THE WALL that now separates the mainly Roma inhabitants of a settlement next to the village of Ostrovany, near Šarišské Michaľany in eastern Slovakia, has evoked intense debate since it was built last year. But some are now suggesting that it could serve as a model for other parts of Slovakia, where similar walls may be erected to serve the same purpose: to separate the Roma from the non-Roma population.
Michalovce in eastern Slovakia is now joining the ranks of the segregated after an extra 25 metres was added to an existing half-kilometre-long wall. Locals people in the suburb of Vychod collected €3,000 to finance construction of the wall extension, which prevents residents of the neighbouring Angy Mlyn settlement, where approximately 1,800 Roma live, from making a short-cut through their properties when they want to walk to the centre of the town, the Sme daily reported.
Municipal officials said the wall would be good for sporting activities and would also serve as a barrier against noise. The local authority has even suggested that it will protect Roma residents from traffic, according to the Sme daily.
“It seems to me like the Berlin Wall for us,” said Robert Ridaj, one of the residents of the Roma settlement, adding that the difference is that he does not expect this wall to be taken down.
Sme quoted inhabitants as saying that the wall was not directed against Roma but against people who were throwing trash around and urinating under their balconies.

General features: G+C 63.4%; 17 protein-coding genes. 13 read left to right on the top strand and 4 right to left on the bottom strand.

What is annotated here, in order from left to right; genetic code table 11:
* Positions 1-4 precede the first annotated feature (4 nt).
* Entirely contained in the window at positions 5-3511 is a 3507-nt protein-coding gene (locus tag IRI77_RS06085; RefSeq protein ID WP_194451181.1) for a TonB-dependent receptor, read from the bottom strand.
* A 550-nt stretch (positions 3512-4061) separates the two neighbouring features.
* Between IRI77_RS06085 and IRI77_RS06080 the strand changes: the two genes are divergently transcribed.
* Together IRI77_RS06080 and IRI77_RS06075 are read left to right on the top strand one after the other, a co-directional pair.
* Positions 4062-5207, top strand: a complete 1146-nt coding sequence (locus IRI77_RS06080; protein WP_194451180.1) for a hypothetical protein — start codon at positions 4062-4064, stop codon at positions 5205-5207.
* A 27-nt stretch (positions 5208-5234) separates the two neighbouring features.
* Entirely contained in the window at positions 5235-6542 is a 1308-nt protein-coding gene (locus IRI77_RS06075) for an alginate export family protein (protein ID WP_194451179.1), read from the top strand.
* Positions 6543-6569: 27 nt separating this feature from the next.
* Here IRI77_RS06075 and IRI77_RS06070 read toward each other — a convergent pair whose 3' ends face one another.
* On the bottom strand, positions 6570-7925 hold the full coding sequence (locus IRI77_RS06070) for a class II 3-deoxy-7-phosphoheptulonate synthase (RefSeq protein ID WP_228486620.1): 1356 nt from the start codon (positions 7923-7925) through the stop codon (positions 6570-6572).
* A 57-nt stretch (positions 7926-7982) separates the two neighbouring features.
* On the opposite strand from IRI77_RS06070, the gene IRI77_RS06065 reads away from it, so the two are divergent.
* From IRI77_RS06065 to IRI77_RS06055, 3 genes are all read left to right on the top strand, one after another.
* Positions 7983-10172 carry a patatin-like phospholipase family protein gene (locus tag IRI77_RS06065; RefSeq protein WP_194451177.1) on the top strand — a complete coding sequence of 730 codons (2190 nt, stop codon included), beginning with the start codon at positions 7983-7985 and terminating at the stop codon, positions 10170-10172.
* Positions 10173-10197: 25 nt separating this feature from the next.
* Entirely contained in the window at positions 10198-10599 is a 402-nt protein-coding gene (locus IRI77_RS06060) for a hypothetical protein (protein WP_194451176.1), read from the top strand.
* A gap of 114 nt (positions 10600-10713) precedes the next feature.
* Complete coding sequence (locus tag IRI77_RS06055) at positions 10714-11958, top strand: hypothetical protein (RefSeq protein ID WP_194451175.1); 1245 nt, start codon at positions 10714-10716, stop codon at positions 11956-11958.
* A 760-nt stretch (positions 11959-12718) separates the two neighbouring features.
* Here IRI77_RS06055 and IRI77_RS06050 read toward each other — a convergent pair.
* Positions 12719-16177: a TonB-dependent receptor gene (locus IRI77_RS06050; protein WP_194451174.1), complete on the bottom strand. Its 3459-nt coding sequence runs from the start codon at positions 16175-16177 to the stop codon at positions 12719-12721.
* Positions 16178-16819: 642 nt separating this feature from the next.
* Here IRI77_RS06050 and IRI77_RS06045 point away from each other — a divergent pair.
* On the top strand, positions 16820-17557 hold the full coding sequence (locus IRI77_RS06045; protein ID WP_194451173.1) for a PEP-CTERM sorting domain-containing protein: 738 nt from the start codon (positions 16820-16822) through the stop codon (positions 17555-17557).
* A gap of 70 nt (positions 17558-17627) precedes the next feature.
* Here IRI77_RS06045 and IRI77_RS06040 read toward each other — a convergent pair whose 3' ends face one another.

Prime Minister Iveta Radičová said that the wall would not solve anything.
Slovakia’s ombudsman Pavel Kandráč has said he will examine the construction of the Michalovce wall. Based on media reports he has already asked the local authority in Michalovce to supply a written statement and all relevant documentation about the construction of the wall near Angy Mlyn.
Kandráč will also look into complaints by inhabitants of the Roma settlement who now claim that due to its construction their access to public facilities has been restricted based on their ethnic origin, SITA newswire reported.
In fact, the land on which the wall was built was rented to local home owners for the purpose of landscaping and aesthetic fencing, Michalovce Municipal Authority spokeswoman Iveta Palečková told SITA.
Construction of the controversial wall began at the end of last year. The almost three- metre-high concrete barrier stretches from Kyjevská Street to Leningradská Street. The city argued that it was built for sporting purposes.
This is not, however, the first wall of its kind to have been built in Slovakia. The wall next to the village of Ostrovany, near Šarišské Michaľany in eastern Slovakia, has become a symbol of the problems between the Roma minority and the non-Roma majority in Slovakia.
Just as in Michalovce, Ostrovany locals claim that their wall is the only way to prevent raids on their fruit and vegetable gardens from those living in the Roma settlement. The local Roma say they feel as if the wall has turned their settlement into a zoo.
Last year Štefan Šarközi from the Institute of Roma Public Policy criticised the Ostrovany wall, which he said puts all the residents of the settlement into one category: thieves. He spoke sarcastically about the wall in comments for The Slovak Spectator: “Is the wall sufficient to prevent to Roma from stealing? Is it long enough so that they cannot come around it, is it high enough?”
According to Šarközi, building the wall was an easy solution, but it is not clear where it leaves the people on both sides, or what might happen next.
He noted that any wall that separates people of different races, origins, languages or religions is in fact an edifice to the failures of society itself.
30. Aug 2010 at 0:00 | Beata Balogová